Social Media Marketing
According to a recent survey by Manta,
“Social media marketing is an evolving arena for small business owners and many seem unsure about whether or not to invest marketing dollars”.
- Only half of respondents said that they are willing to spend money on social media marketing.
- And of those who do spend, most (47 percent) commit less than $100 per month, while 40 percent spend between $100 and $1,000.
- Fifty-nine percent (59%) of respondents acknowledged no ROI (return on investment), with Facebook generating the most return.
- The goal for nearly 40 percent of small business owners using social media is to acquire and engage new customers, while the majority of the rest use it to drive awareness and market their business (17 percent) or to get leads and referrals (15 percent).
See Infographic below.
Here is what these study findings tell me. Small business owners are not changing their spots. They’re still trying to market their businesses on a shoe string. No matter how inexpensive the media is, they will always short-circuit the results.
Sounds harsh? I don’t think so and here’s why.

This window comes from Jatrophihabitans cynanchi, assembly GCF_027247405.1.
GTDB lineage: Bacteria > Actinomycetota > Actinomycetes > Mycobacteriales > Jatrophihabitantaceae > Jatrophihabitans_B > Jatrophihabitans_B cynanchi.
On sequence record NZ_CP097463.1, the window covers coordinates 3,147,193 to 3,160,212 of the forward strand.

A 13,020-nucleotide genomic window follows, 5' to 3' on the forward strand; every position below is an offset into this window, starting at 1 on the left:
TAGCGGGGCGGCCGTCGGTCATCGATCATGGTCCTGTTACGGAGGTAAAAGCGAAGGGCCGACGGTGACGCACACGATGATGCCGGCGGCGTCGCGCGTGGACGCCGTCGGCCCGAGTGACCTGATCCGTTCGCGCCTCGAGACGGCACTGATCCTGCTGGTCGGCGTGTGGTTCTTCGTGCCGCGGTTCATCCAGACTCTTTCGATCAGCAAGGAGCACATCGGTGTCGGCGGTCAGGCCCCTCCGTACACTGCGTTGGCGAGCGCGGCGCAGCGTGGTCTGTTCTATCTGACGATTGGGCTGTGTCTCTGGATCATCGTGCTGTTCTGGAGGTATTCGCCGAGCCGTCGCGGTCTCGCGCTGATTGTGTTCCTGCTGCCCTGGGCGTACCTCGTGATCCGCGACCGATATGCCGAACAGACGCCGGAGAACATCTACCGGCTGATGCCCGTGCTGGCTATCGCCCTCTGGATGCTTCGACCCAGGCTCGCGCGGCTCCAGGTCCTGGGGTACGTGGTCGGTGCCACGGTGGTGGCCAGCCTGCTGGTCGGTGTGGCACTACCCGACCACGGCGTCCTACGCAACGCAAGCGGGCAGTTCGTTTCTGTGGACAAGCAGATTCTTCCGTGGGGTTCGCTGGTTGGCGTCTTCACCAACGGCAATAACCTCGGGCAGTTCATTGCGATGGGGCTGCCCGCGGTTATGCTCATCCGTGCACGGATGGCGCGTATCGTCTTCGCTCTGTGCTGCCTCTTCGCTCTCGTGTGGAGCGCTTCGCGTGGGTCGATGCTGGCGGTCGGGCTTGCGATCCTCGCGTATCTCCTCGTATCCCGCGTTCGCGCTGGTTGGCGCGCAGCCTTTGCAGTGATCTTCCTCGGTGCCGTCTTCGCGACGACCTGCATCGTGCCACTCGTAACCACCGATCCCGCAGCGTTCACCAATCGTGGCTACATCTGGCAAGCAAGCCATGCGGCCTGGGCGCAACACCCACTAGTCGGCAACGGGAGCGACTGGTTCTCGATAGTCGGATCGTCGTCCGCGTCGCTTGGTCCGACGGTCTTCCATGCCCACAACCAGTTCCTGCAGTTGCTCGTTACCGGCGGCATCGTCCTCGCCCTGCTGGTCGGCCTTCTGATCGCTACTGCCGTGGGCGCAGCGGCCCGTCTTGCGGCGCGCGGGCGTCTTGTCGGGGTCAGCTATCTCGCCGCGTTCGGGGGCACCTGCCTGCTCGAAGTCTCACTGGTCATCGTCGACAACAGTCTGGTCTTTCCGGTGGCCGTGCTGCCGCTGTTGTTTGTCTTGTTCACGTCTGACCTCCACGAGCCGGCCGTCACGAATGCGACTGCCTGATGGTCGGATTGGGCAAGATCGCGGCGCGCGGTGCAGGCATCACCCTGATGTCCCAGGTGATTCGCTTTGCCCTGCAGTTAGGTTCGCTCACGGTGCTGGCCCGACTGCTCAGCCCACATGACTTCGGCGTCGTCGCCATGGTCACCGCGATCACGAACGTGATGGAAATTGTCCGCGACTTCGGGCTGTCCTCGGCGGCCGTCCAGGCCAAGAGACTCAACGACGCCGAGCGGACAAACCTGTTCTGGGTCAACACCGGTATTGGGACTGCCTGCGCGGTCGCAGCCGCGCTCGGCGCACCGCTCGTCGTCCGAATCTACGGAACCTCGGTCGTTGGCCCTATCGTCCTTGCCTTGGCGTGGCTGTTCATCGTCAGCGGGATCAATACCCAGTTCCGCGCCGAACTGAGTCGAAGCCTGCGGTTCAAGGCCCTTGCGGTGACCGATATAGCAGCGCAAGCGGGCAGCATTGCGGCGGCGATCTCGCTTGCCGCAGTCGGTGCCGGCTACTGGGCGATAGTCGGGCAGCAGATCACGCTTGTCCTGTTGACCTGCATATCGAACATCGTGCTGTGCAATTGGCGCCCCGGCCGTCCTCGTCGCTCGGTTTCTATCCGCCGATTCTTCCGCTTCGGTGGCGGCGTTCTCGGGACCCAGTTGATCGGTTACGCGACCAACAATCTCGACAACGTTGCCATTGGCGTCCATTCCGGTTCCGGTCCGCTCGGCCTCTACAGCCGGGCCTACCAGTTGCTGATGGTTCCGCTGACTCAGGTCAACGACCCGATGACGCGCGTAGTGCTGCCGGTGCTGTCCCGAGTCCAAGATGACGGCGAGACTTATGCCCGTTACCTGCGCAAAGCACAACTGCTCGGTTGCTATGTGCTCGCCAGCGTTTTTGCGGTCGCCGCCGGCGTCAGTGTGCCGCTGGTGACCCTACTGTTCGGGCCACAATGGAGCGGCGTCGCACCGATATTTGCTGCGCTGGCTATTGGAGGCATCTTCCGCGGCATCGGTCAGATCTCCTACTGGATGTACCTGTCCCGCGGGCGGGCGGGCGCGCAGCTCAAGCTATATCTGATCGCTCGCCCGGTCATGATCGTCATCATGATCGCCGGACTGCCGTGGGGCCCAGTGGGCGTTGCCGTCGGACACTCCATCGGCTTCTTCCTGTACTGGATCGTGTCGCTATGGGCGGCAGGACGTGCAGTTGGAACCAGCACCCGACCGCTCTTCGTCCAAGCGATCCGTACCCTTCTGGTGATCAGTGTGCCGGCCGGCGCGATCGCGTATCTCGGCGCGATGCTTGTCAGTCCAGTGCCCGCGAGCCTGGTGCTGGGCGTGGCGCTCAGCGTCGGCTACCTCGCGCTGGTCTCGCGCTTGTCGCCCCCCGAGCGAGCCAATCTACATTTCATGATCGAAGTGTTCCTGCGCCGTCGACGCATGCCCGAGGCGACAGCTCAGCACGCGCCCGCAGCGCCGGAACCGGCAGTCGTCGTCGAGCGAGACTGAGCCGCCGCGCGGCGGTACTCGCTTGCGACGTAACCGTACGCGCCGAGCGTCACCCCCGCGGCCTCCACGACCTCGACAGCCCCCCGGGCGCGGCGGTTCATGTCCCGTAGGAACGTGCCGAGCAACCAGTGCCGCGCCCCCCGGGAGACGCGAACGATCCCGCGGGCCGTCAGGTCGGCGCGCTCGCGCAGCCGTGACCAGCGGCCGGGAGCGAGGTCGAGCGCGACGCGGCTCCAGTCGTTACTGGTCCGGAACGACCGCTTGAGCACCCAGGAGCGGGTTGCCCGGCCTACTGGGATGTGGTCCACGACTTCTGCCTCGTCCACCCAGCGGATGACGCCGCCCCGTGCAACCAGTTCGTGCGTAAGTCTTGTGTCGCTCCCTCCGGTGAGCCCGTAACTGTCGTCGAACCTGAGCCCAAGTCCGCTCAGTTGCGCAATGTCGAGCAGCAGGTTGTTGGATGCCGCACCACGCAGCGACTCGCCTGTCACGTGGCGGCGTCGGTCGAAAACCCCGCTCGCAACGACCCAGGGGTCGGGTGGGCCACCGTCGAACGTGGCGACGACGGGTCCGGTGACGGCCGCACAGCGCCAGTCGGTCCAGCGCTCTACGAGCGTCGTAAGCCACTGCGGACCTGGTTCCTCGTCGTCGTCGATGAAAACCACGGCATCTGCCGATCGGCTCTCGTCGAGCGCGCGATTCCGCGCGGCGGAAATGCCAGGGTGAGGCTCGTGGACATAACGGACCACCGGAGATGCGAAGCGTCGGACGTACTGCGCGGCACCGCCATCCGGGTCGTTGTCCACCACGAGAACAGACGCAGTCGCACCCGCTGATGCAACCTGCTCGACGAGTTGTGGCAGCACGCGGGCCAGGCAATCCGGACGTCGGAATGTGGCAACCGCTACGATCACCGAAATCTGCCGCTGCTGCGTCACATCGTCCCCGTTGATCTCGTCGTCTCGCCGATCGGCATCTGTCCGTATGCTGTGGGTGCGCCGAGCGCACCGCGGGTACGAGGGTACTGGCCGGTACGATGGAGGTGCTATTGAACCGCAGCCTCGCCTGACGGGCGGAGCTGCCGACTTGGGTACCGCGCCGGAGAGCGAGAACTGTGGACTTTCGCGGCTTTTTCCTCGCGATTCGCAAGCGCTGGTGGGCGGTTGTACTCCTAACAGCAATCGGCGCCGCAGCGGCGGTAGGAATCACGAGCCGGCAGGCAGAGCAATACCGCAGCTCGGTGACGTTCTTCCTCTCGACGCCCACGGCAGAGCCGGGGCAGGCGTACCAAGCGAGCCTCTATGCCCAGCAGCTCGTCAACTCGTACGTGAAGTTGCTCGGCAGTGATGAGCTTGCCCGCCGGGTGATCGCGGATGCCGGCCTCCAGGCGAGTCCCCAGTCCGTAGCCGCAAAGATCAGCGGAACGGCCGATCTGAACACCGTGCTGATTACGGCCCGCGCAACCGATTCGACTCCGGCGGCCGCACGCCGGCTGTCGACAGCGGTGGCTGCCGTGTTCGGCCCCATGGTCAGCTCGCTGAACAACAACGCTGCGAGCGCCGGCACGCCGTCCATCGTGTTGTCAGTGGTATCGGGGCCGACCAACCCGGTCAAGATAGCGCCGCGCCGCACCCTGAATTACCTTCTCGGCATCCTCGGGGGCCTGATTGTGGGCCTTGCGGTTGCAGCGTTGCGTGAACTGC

1. It has been my long experience that most small business owners are always hesitant to spend any money on advertising – online or offline.
2. Those that do spend on advertising – big and small business owners – couldn’t or won’t calculate ROI for the following reasons:
- Don’t know how to calculate ROI
- Don’t care
- Think it is too much trouble
- Don’t understand how to use the ROI information to guide their efforts in the future
3. Many THINK their advertising efforts are generating results, but they are just hoping. If you asked them to show you the numbers, they couldn’t. They would say things like:
“Well, we’ve seen a lot more activity.”
“It just feels like there is more interest”.
4. Business owners are always focusing on “acquiring new customers”. The really sad part is once they acquire a ‘new customer’, they tend to ignore them like they do all of the other existing customers.
5. These same business owners – who dabble with Facebook but not make a commitment –ignore a relatively free and often more effective marketing tool, email. Go figure.
The ROI calculation is simple. You spend $100 in advertising. This effort generated 15 email subscribers, or 245 Facebook likes or $1000 in sales.
# of subscribers/# of Likes/$ of sales divided by $100 = ROI
- Was it worth it?
- How much do these new customers represent over the next year, next two years in sales?
- Will another offer do better?
Calculate your ROI. Do it. Use it.
Which are you?
Are you one of the business owners that are just dabbling with social media?
Are you hoping for results instead of measuring results so you can do better?
Why aren’t you truly committed to marketing your business?
Do you not know how? Are you afraid? Do you really think your business will market itself?
Come on! Tell me! What is stopping you?